Space

ESA's reusable Space Rider capsule would carry equipment to orbit and back

The ESA has outlined Space Rider, a reusable capsule for experiments in low-Earth orbit
The ESA has outlined Space Rider, a reusable capsule for experiments in low-Earth orbit
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Space Rider is designed to help institutions and private companies conduct experiments in microgravity
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Space Rider is designed to help institutions and private companies conduct experiments in microgravity
Space Rider's cargo bay can carry up equipment up to a maximum weight of 800 kg (1,763.7 lb) or volume of 1,200 liters (317 gal)
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Space Rider's cargo bay can carry up equipment up to a maximum weight of 800 kg (1,763.7 lb) or volume of 1,200 liters (317 gal)
The ESA has outlined Space Rider, a reusable capsule for experiments in low-Earth orbit
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The ESA has outlined Space Rider, a reusable capsule for experiments in low-Earth orbit

Space flight requires quite a lot of single-use machinery, and when you're talking about multi-million dollar rockets that are used once, that gets pretty expensive and wasteful. Blue Origin and SpaceX have made reusable rockets a reality, and now ESA has outlined a reusable Space Rider capsule, which would carry scientific equipment to the edge of space and back several times over.

Space Rider has its roots in ESA's Intermediate Experimental Vehicle (IXV), which performed a successful flight and re-entry test in 2015. The new capsule builds on that proof of concept, by adding a multi-purpose cargo bay that opens to space, landing gear for when it returns to Earth and a design that's been upgraded to ensure it can make the return trip at least five more times.

Space Rider's cargo bay can carry up equipment up to a maximum weight of 800 kg (1,763.7 lb) or volume of 1,200 liters (317 gal)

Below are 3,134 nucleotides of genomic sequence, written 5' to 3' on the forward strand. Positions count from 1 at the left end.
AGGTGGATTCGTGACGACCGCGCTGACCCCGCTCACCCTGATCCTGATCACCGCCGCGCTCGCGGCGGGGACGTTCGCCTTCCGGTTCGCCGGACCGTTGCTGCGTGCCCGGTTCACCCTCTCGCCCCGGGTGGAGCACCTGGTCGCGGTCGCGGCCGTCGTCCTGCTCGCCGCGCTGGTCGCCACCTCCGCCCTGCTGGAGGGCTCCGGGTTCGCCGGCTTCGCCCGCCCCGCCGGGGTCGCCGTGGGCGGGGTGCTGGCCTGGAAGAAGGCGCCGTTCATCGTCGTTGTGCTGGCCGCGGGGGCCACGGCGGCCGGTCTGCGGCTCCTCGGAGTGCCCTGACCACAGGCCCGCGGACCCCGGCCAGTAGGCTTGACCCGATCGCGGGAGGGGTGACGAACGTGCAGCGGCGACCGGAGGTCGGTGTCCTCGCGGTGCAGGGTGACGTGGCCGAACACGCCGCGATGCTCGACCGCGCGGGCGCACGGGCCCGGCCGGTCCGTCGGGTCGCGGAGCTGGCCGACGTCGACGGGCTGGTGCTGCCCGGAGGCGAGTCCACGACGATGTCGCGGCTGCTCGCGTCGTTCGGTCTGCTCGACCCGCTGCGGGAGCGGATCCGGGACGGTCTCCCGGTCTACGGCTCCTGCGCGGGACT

Space Rider's cargo bay can carry up equipment up to a maximum weight of 800 kg (1,763.7 lb) or volume of 1,200 liters (317 gal)

The capsule would be launched atop a Vega-C rocket and attached to an AVUM+ upper stage unit, which provides 600 watts of power and steers the craft once it's in orbit. The cargo bay can carry up equipment up to a maximum weight of 800 kg (1,763.7 lb) or volume of 1,200 liters (317 gal). The craft can then rotate itself depending on where the scientific payload needs to be pointed – it could for example, fly upside down if the equipment is intended to study the Earth, or sideways if the target is out in space.

Once the mission is complete, which could be two months or more, the Space Rider can then de-orbit itself, adjusting its angle of attack to re-enter the atmosphere. After it slows down enough, a parachute is deployed to bring it to the ground, touching down nice and soft on its landing gear.

The payloads can then be removed and a new set of equipment installed, ready to take flight again. The idea is that institutions and private companies can use the Space Rider as a platform to conduct experiments in low-Earth orbit, without needing to worry about how to launch and land a craft.

Space Rider has recently passed preliminary design reviews for its systems and subsystems, with a critical design review due at the end of this year. If all goes well, ESA plans to launch the reusable craft in 2022.

An animation of the Space Rider can be seen in the video below.

Source: ESA

Space Rider animation

2 comments
David Evans
This does not compare to SpaceX's Falcon 9, which has demonstrated that it can re-use the greater part of its launch mass, i.e. the entire first stage. Here only a tiny part of the launch mass is re-used.
Elizane09
I agree completely with David Evans. They should rename the Space Rider capsule the Improved Project Mercury/Gemini capsule.